Mehbooba Mufti is keeping the Bharatiya Janata Party (BJP) on unsure footing over its alliance with the People’s Democratic Party (PDP) following Mehbooba’s father’s death last month. For the BJP, the lack of certainty isn’t new territory, however their struggle to guess at her possible moves in the future could become a blind spot.
“We thought only Mamata Banerjee is unpredictable, but she (Mehbooba Mufti) is no less,” quipped a senior BJP functionary with a wry smile at a lunch hosted by a union minister in Delhi last week. He was responding to a volley of questions from journalists as to why the PDP leader was refusing to give her assent for government formation in Jammu & Kashmir. Her father, Mufti Mohammad Sayeed had entered into an alliance with the BJP to form the government, but she has been keeping the BJP on tenterhooks following his death. While BJP leaders are convinced that Mehbooba is not exploring any alternative alliance options, they can’t figure out why she is putting up roadblocks in government formation by attaching too many conditions, “which could be discussed after she takes over as chief minister”.
Party veterans rue the fact that it’s not just Mehbooba and Mamata they have failed to ‘decode’. In the past, they were taken by surprise by many other regional chieftains, including AIADMK supremo J Jayalalithaa from Tamil Nadu and Bahujan Samaj Party chief Mayawati. While many leaders of regional outfits like Chandrababu Naidu of the Telugu Desam Party and Ramvilas Paswan of the Lok Janshakti Party had joined and quit the NDA in the past, BJP leaders claim they had found it easier to comprehend their gameplan when they did what they did.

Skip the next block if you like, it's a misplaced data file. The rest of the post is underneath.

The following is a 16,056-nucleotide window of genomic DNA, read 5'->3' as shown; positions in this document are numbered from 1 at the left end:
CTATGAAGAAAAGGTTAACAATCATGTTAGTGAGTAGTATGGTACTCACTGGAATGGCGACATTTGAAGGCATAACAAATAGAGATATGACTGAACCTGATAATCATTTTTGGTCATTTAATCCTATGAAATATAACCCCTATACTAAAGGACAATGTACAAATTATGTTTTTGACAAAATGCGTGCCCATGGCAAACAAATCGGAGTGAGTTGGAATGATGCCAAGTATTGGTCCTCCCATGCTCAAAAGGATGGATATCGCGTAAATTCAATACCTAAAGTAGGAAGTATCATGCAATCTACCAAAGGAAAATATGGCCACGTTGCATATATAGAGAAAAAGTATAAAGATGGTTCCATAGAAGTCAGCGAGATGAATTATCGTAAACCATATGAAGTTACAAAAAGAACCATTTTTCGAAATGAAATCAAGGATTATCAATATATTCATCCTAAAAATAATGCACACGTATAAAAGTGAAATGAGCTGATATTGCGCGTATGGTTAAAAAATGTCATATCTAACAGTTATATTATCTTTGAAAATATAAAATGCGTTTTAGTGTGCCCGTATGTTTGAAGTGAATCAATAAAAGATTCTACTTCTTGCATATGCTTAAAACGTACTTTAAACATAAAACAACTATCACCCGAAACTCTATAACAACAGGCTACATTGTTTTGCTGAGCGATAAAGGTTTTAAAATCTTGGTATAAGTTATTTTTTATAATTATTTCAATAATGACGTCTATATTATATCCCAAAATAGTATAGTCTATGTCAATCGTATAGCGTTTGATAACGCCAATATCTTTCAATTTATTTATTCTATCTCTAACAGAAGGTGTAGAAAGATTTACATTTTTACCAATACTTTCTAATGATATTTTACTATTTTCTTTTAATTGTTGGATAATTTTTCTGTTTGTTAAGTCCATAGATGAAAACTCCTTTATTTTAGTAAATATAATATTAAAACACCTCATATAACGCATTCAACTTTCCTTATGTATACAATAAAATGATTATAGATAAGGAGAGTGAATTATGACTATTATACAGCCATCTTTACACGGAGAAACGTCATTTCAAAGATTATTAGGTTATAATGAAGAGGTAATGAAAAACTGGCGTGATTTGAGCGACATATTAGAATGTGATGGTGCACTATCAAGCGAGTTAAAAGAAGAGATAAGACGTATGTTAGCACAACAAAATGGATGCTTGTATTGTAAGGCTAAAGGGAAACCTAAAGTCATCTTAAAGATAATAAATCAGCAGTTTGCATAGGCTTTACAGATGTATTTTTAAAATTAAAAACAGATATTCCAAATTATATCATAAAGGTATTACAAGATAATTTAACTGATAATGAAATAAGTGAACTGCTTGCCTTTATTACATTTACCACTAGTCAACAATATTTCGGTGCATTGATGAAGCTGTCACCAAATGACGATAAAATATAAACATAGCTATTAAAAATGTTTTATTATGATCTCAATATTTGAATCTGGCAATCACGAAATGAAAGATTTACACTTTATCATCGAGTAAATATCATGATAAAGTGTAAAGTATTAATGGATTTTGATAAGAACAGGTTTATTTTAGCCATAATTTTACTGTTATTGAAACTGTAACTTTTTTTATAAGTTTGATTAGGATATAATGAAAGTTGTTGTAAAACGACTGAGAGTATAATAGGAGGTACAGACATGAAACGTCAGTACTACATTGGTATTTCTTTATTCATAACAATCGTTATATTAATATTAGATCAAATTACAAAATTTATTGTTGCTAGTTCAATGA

Mayawati had entered into a six-month rotational power-sharing agreement with the BJP in 1997, but pulled the plug within a month of transferring power to Kalyan Singh. The BJP government with the then state BJP chief Rajnath Singh – now country’s home minister – engineered a defection in the BSP and some other groups to keep the Kalyan Singh government alive.
“It earned Rajnath the reputation of a master strategist. He and Mayawati have not seen eye to eye since then,” a BJP leader recalled. Mamata, on the other hand, enjoys a very good rapport with Singh.
National Congress Party chief, Sharad Pawar revealed in his book recently how Mayawati helped bringing down the Atal Bihari Vajpayee government in 1999 when she voted against the NDA government during a confidence motion.
“After the speaker announced division of votes, the Parliament staff took sometime to close the doors and activate the voting machinery. During those few minutes I took the BSP chief Mayawati aside and had a word with her. The BSP had five MPs and there was an intense speculation on what stand it would take,” Pawar wrote in his book.
“When the electronic machine displayed that the Vajpayee government had lost by just one vote, everyone got into a guessing game on who voted on which side. Those who had noticed me talking to Mayawati before the voting pressed me to clarify. However, I thought it prudent to keep mum. Even after so many years I am asked about what transpired between Mayawati and me,” he wrote.
Vajpayee had to seek the confidence vote following the withdrawal of support by the Jayalalithaa in the summers of 1999. Vajpayee later alleged that she was creating problems “from day one” and she had withdrawn support as she wanted the government to withdraw corruption cases against her. Back to power, the BJP is counting on Jayalalithaa once again but she has kept ruling party leaders guessing about her moves on different legislations.
It was in 1999 only that Mamata Banerjee joined the NDA government as Railway Minister, parted ways in 2001 and returned in 2004. They fought the 2006 election together and left the NDA again to forge an alliance with the Congress ahead of the 2009 Lok Sabha election. As it is, Mamata has been quite a good host to many NDA ministers who visit Kolkata, but ask them if they could count on her support on any issue and you are sure to draw an amusing smile.